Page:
British cities are now hostile environments for the law-abiding and decent

A man holding a knife
A man holding a knife

A few evenings ago, returning from a walk, I dropped into Waitrose for some supplies. Since the supermarket’s punitive bag policy took hold – only the extortionate “bags for life” are available, clutched by staff to stop them being pinched – I usually try to cram my purchases into my handbag. This time, my phone ended up wedged between a pack of blueberries and some Cornish Quartz cheddar.

A minute or two after leaving the shop, I reached for my bag, and out flew the blueberries, landing on the road under a parked car. I reached over and grabbed them, a kind lady offering to help since I had a baby strapped to my front. I thanked her but declined, and a few minutes later, I was home, had a glass of water, and took the baby off my person.

It was only then that I realised my phone wasn’t in my bag. It’d clearly fallen out. Had someone perhaps turned it in at Waitrose? Should I walk back to where the blueberries fell out and see if it was still there?

It would be easy to find out: I have a service that allows me to track my phone’s location, so I got out my laptop and discovered that, just 25 minutes after I had lost it on a residential street in North-West London, it was several miles away in central London. It must have been stolen, within seconds of leaving my bag.

It’s not that London was ever some kind of haven of morality; my parents left in the early 1980s when I was a toddler because they were worn down by burglaries and the ubiquity of thugs. But there is an unmistakable sense that a new shift has taken place, in which Britain’s cities have seen a near-total breakdown in social trust and civic decency.

There are still plenty of Good Samaritans out there; these are the lovely people who offer up their seats to the elderly, or assist the blind on and off trains and buses. Not long ago, I was sitting on a bench, visibly upset, and a lady came up to me and asked if I was ok. If my mother, who has mobility issues, travels on the Tube with a heavy bag, someone usually offers to carry it up and down stairs.

But increasingly, it feels as if the good people are on the back foot. If it’s still ok to help someone down some stairs, then actually intervening on their behalf, or on behalf of decency more generally, when confronted by criminality or thuggery can carry real physical risk. In Sadiq Khan’s anarchic, dirty London – and in other major cities, too – it can feel too frightening to be a good citizen.

Chillingly, this might be a rational response to what is going on. It’s not just that criminals appear to be getting away with shamelessly breaking the law: the police do not appear to take the likes of theft, shoplifting, and burglaries at all seriously. It’s the shocking stories of what can happen when people do intervene.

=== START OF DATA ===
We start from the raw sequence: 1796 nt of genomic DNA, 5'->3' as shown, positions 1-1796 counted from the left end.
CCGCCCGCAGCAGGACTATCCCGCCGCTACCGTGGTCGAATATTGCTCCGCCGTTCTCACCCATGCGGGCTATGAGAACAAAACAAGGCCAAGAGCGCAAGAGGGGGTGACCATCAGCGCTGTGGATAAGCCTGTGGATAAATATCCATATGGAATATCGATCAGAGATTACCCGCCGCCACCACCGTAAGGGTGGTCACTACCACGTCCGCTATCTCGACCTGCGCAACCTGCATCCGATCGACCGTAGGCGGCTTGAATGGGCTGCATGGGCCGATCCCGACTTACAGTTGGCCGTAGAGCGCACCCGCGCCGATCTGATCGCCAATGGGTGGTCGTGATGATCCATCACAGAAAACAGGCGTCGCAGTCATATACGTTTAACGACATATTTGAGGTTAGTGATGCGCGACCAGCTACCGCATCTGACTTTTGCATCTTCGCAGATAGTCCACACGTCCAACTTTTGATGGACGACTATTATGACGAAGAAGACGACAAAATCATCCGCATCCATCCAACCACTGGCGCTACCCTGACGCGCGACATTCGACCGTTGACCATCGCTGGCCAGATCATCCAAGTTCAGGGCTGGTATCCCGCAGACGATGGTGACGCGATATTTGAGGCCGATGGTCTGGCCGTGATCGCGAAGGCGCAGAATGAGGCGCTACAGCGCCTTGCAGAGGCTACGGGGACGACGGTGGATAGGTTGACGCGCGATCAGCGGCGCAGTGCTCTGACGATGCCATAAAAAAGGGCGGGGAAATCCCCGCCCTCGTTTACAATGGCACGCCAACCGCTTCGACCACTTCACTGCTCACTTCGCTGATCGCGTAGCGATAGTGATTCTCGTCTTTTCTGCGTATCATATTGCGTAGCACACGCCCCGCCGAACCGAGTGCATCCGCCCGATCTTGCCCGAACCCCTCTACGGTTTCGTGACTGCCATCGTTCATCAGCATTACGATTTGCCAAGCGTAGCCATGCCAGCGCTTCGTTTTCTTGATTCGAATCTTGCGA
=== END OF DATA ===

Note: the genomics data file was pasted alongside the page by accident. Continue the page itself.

Earlier this month, Tieran Carmody, 19, was convicted of stabbing 35-year-old father Max Richardson to death near a children’s play area in Harlow last year after Richardson and neighbours had asked the teenager to stop loitering with his cannabis joint, making children feel uncomfortable.

The killings keep coming. A young man was fatally stabbed after asking muggers to return his gold chains in a park in Edgware, North London. In today’s urban landscape, beloved fathers, ordinary blokes in parks, passengers like the one knifed on a train near Beckenham Junction in March, and pensioners, like 87-year old Bernard Fowler, killed at random in Havering in February, all now seem to be fair game.

Meanwhile, extraordinarily feral, inconsiderate behaviour has become completely commonplace in public spaces – and that’s how it will stay because the thugs and louts now rule Britain. A friend’s grandfather used to make a point of asking people who put their feet on seats on trains to remove them. One day, someone stamped on his foot, and he was understandably reluctant to ask again.

But it’s not just violence that suffuses Britain’s public spaces. It’s also a basic lack of politeness and decency. For reasons that will always remain unknown to the properly-raised, it is now a widespread practice to watch football or blast music on phones’ loudspeakers on public transport – despite the fact that most people have headphones.

People are fearful to intervene. In March, in the maternity ward at UCL hours after my baby was born, a father on the other side of a curtain played Tik Tok clips of rap and gunshots in bursts throughout the night, as we all tried desperately to get some sleep. Nobody dared ask him to stop.

I was on a train from Oxford the other day and a man who got on at Bicester Village immediately began watching football on his phone. As it was a quiet coach, a lady did ask – apologetically – that he stop. The whole carriage tensed in fear – but thankfully he did stop, and instead switched to boring off the ear of the friend I was trying to catch up with.

Can we recover some of what once made us civilised – awareness of others, basic respect for shared environments, ability to defer selfish and base impulses? Not, I would argue, so long as the police seem uninterested in pursuing the criminals, the anti-Semitic protesters in Hamas gear, and the thugs, and focus so much of their attention on law-abiding people who might have posted something off-colour on social media.

This corrupted application of law and order has made Britain’s cities stomping grounds for the very worst in society. Once civilisations slip, they are hard to recover.